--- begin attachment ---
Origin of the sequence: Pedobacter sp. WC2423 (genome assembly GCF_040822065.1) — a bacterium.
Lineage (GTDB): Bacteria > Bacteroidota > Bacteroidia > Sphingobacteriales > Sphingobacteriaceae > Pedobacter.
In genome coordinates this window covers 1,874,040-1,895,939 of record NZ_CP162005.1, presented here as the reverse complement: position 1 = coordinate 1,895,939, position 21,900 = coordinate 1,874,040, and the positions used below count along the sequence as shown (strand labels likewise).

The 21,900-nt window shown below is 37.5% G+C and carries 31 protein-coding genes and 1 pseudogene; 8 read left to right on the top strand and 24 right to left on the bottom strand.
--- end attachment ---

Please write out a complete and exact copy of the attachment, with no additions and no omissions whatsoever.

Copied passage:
Origin of the sequence: Pedobacter sp. WC2423 (genome assembly GCF_040822065.1) — a bacterium.
Lineage (GTDB): Bacteria > Bacteroidota > Bacteroidia > Sphingobacteriales > Sphingobacteriaceae > Pedobacter.
In genome coordinates this window covers 1,874,040-1,895,939 of record NZ_CP162005.1, presented here as the reverse complement: position 1 = coordinate 1,895,939, position 21,900 = coordinate 1,874,040, and the positions used below count along the sequence as shown (strand labels likewise).

The 21,900-nt window shown below is 37.5% G+C and carries 31 protein-coding genes and 1 pseudogene; 8 read left to right on the top strand and 24 right to left on the bottom strand.